Let’s say, we start with a tele-coaching session, which is usually a free or optimally charged trial session. If the next class is a week later, we could consider offering to our client, depending on their openness to this, of course, a daily or twice / thrice a week text or a daily ping on chat or a daily email (I would avoid a daily call) – whichever works most for them.

This would reinforce some things that have been discussed, keep the discussion alive in the mind of the coachee and also remind them that needed to do some work which will help them achieve their goal. Elliott Masie refers to this part of coaching as Nano-Coaching. I think it is a powerful way of providing the client a window to reach out, a window to think and a moment to follow through.

I would perhaps add a fraction of my cost on top of the amount I would charge for the tele-coaching in case a client would like to go for this kind of a blended coaching model.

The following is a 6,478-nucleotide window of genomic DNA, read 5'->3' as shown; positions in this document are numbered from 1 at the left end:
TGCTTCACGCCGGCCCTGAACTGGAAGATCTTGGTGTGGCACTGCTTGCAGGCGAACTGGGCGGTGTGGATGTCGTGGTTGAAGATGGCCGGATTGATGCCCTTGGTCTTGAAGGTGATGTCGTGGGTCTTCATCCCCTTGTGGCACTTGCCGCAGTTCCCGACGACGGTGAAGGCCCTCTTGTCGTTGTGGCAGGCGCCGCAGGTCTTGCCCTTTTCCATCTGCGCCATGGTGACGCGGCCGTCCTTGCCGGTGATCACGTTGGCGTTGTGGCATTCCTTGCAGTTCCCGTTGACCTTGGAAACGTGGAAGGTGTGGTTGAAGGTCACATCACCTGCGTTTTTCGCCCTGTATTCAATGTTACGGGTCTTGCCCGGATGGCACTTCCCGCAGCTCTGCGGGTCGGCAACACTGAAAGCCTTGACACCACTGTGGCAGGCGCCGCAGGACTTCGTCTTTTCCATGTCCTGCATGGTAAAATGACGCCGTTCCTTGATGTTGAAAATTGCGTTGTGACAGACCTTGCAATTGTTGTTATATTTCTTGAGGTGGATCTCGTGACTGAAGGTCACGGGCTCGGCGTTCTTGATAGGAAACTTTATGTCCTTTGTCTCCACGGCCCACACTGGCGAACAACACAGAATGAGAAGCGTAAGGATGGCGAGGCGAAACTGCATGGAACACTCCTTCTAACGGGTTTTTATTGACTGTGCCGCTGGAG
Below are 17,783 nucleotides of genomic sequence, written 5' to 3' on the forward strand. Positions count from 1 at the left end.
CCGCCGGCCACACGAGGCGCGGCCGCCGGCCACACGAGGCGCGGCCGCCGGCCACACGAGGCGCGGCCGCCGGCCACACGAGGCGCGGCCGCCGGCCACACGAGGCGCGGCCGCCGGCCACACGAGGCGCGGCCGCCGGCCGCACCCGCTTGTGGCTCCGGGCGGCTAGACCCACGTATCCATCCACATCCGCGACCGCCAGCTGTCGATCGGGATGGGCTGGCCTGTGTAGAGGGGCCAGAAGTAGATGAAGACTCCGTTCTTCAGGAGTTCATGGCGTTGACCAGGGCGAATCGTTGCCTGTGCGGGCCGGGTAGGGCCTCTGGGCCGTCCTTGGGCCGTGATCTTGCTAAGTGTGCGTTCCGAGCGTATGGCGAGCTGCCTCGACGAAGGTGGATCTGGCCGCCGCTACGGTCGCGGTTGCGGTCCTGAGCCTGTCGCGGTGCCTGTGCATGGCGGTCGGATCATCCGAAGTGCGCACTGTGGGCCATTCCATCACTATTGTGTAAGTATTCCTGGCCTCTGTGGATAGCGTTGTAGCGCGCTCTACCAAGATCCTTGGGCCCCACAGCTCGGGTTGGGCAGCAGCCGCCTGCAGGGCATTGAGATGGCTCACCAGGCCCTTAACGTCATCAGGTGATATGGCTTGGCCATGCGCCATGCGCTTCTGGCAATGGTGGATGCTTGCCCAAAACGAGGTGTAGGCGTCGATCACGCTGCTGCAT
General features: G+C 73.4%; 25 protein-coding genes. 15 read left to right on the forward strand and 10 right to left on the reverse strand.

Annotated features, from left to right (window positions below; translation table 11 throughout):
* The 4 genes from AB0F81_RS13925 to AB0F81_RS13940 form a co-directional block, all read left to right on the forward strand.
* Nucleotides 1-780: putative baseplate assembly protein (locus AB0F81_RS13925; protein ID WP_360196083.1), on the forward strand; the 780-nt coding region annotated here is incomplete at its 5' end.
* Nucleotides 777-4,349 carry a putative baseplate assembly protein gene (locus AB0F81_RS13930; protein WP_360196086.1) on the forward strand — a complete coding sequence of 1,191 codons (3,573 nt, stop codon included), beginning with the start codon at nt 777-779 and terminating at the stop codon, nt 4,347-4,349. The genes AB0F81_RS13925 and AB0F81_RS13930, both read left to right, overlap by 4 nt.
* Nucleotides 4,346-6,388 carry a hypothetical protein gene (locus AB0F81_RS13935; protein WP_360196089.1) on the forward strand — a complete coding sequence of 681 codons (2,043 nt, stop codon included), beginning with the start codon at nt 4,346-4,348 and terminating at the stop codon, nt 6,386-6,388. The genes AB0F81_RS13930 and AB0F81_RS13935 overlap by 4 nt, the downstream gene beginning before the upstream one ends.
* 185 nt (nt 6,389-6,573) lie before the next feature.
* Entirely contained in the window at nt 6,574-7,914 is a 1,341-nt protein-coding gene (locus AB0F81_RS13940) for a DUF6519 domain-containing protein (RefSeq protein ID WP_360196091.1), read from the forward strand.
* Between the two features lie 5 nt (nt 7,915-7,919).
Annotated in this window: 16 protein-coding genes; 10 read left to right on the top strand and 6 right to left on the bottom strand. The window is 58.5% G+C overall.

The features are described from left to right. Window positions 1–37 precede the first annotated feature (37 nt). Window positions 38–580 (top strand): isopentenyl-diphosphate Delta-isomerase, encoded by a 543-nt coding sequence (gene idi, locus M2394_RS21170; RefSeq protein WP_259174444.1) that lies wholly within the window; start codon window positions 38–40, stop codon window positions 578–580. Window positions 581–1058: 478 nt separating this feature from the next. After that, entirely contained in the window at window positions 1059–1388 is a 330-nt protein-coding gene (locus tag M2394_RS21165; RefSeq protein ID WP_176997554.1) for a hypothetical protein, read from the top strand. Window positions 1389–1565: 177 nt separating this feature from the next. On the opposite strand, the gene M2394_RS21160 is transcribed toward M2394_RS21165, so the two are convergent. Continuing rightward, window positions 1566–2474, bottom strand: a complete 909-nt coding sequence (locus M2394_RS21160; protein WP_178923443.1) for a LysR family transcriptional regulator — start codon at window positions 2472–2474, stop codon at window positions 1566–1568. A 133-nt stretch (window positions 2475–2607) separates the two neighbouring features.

Some options might look as follows:
  1. Weekly teleclass costs ‘x’ per week (for an hour long class or whatever duration is agreed upon)
  2. Weekly teleclass + contact twice a week via one chosen mode of communication costs ‘x’ + ‘y’ a week
  3. Weekly teleclass + daily contact via a blend of options costs ‘x’ + ‘z’ a week
What other pricing models do we have in prevalence? Any best practices / learning from practioners?
Namrata Arora